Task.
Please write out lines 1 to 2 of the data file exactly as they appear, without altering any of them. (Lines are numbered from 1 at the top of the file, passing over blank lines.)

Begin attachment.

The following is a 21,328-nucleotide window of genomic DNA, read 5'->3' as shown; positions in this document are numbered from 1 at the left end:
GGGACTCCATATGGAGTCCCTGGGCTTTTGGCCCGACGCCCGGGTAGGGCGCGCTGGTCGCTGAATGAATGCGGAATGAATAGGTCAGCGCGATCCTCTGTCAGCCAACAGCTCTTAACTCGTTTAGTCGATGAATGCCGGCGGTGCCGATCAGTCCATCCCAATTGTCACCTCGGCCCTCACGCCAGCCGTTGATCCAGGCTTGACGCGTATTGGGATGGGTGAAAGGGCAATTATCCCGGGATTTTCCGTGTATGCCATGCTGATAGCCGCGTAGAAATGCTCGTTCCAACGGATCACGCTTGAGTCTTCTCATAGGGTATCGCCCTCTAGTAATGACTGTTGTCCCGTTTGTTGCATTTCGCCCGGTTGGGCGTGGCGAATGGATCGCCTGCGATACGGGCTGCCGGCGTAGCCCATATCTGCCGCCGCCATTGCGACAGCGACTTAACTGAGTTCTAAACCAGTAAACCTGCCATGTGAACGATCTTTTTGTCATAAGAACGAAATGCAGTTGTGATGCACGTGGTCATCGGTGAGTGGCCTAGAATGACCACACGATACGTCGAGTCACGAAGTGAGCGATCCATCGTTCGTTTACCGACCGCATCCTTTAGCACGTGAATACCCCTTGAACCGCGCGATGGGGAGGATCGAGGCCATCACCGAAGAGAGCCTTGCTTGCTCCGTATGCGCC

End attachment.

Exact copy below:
The following is a 21,328-nucleotide window of genomic DNA, read 5'->3' as shown; positions in this document are numbered from 1 at the left end:
GGGACTCCATATGGAGTCCCTGGGCTTTTGGCCCGACGCCCGGGTAGGGCGCGCTGGTCGCTGAATGAATGCGGAATGAATAGGTCAGCGCGATCCTCTGTCAGCCAACAGCTCTTAACTCGTTTAGTCGATGAATGCCGGCGGTGCCGATCAGTCCATCCCAATTGTCACCTCGGCCCTCACGCCAGCCGTTGATCCAGGCTTGACGCGTATTGGGATGGGTGAAAGGGCAATTATCCCGGGATTTTCCGTGTATGCCATGCTGATAGCCGCGTAGAAATGCTCGTTCCAACGGATCACGCTTGAGTCTTCTCATAGGGTATCGCCCTCTAGTAATGACTGTTGTCCCGTTTGTTGCATTTCGCCCGGTTGGGCGTGGCGAATGGATCGCCTGCGATACGGGCTGCCGGCGTAGCCCATATCTGCCGCCGCCATTGCGACAGCGACTTAACTGAGTTCTAAACCAGTAAACCTGCCATGTGAACGATCTTTTTGTCATAAGAACGAAATGCAGTTGTGATGCACGTGGTCATCGGTGAGTGGCCTAGAATGACCACACGATACGTCGAGTCACGAAGTGAGCGATCCATCGTTCGTTTACCGACCGCATCCTTTAGCACGTGAATACCCCTTGAACCGCGCGATGGGGAGGATCGAGGCCATCACCGAAGAGAGCCTTGCTTGCTCCGTATGCGCC